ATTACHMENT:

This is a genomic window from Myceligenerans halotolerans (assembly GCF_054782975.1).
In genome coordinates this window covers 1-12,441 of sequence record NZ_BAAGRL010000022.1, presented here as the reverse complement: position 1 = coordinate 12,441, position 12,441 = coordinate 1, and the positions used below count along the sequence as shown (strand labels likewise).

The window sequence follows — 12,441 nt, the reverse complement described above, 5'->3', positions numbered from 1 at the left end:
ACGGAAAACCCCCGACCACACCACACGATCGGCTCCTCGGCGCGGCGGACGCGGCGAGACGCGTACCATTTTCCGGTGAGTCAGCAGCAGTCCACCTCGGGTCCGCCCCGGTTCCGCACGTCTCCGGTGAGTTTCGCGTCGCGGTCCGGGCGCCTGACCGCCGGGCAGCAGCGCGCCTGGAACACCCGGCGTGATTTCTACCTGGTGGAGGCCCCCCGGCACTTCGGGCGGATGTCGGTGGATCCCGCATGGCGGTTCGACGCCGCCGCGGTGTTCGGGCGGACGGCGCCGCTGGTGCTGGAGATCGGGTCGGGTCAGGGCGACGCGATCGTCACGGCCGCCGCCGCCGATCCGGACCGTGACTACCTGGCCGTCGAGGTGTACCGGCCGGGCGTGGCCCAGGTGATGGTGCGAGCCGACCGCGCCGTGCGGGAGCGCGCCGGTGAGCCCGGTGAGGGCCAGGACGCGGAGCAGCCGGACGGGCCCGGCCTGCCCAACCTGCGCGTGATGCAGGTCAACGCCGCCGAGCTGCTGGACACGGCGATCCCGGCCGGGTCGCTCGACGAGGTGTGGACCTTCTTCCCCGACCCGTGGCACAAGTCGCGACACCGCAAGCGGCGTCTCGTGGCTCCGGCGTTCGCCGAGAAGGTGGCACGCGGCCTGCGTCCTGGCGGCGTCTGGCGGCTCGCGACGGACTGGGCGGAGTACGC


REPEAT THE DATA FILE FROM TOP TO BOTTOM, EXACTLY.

This is a genomic window from Myceligenerans halotolerans (assembly GCF_054782975.1).
In genome coordinates this window covers 1-12,441 of sequence record NZ_BAAGRL010000022.1, presented here as the reverse complement: position 1 = coordinate 12,441, position 12,441 = coordinate 1, and the positions used below count along the sequence as shown (strand labels likewise).

The window sequence follows — 12,441 nt, the reverse complement described above, 5'->3', positions numbered from 1 at the left end:
ACGGAAAACCCCCGACCACACCACACGATCGGCTCCTCGGCGCGGCGGACGCGGCGAGACGCGTACCATTTTCCGGTGAGTCAGCAGCAGTCCACCTCGGGTCCGCCCCGGTTCCGCACGTCTCCGGTGAGTTTCGCGTCGCGGTCCGGGCGCCTGACCGCCGGGCAGCAGCGCGCCTGGAACACCCGGCGTGATTTCTACCTGGTGGAGGCCCCCCGGCACTTCGGGCGGATGTCGGTGGATCCCGCATGGCGGTTCGACGCCGCCGCGGTGTTCGGGCGGACGGCGCCGCTGGTGCTGGAGATCGGGTCGGGTCAGGGCGACGCGATCGTCACGGCCGCCGCCGCCGATCCGGACCGTGACTACCTGGCCGTCGAGGTGTACCGGCCGGGCGTGGCCCAGGTGATGGTGCGAGCCGACCGCGCCGTGCGGGAGCGCGCCGGTGAGCCCGGTGAGGGCCAGGACGCGGAGCAGCCGGACGGGCCCGGCCTGCCCAACCTGCGCGTGATGCAGGTCAACGCCGCCGAGCTGCTGGACACGGCGATCCCGGCCGGGTCGCTCGACGAGGTGTGGACCTTCTTCCCCGACCCGTGGCACAAGTCGCGACACCGCAAGCGGCGTCTCGTGGCTCCGGCGTTCGCCGAGAAGGTGGCACGCGGCCTGCGTCCTGGCGGCGTCTGGCGGCTCGCGACGGACTGGGCGGAGTACGC